You want a superhuman seemingly; I’m sure we all do… I agree about the telling stories in front of them or scaring them, and about the TV/radio thing… even somewhat about the religion thing, but only in the sense that I would want to teach him or her about all faiths or religions instead of pre-choosing one path, and I would teach him or her about atheism and agnosticism too, not like it’s something wrong or contradictory to faith. I’d want him or her to have knowledge in all those areas of philosophy and religion and make a decision based on that rather than what society tells us is right.

    btw, I think your background should be something more subdued. Red evokes agitation I think, but that might not be a bad thing, after all. And you don’t seem like a bland person, so nothing neutral. I can see green for some reason.

  3. Raising a child as a vegan is child abuse, malnutrition. I can’t believe you would post this on a public blog and not apologize. Forget about me hanging around on this blog, you’re a disgusting fuck.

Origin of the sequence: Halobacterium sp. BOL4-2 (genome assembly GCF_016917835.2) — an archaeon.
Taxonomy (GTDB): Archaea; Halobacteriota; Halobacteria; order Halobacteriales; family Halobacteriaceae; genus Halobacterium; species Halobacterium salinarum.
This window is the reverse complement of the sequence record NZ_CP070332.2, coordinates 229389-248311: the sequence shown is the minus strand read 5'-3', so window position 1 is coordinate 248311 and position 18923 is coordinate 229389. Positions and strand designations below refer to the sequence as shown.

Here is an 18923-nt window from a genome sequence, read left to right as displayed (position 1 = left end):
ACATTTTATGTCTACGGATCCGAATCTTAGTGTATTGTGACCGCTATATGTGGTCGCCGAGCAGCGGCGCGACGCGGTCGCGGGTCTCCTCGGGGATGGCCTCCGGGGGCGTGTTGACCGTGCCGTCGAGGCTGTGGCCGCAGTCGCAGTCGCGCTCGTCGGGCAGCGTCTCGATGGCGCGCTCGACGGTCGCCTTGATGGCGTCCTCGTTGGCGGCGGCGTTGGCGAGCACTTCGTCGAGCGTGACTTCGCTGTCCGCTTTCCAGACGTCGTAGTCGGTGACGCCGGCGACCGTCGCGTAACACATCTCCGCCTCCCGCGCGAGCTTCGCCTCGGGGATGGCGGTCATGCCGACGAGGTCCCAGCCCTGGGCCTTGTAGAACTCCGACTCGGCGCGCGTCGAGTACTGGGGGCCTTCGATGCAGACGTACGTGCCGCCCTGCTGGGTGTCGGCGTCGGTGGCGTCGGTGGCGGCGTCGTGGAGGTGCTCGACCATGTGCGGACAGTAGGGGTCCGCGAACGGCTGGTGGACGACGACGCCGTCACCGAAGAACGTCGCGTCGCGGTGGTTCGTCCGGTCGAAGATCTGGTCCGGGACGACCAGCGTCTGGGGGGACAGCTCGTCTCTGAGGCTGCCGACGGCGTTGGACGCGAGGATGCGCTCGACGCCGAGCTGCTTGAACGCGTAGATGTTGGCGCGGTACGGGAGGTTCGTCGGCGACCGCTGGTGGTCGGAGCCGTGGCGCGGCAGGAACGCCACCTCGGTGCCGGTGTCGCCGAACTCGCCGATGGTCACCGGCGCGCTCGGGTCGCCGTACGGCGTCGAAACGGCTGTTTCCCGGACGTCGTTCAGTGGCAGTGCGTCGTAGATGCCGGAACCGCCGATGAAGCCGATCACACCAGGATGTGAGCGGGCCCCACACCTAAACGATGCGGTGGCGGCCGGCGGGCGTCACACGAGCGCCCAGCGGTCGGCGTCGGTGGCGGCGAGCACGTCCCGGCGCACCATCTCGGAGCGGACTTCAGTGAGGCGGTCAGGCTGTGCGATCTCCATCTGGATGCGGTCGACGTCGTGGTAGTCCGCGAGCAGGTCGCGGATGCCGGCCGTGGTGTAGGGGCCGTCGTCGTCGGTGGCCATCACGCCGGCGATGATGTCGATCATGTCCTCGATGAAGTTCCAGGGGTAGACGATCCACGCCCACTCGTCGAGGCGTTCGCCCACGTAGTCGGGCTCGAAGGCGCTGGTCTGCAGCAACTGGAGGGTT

4. T-Rob says:

    Child abuse?!?
    I do believe Mr. Pix will be doing his child a great favor by raising him vegan.
    Do you know where your meat comes from? I doubt it. You are not aware of the diseases that animal may have had,what steroids and antibiotics kept it alive.
    It’s not malnutrition if you eat a balanced diet, and any experianced vegan knows how to do that (such as Mr. Pix)
    I can’t believe you would post THAT on a public blog. Mr. Pix is entitled to write whatever he pleases, and raise his children in a manner that he feels is the best for them.
    Keep your hands off the keyboard next time you decide to be a close-minded asshole.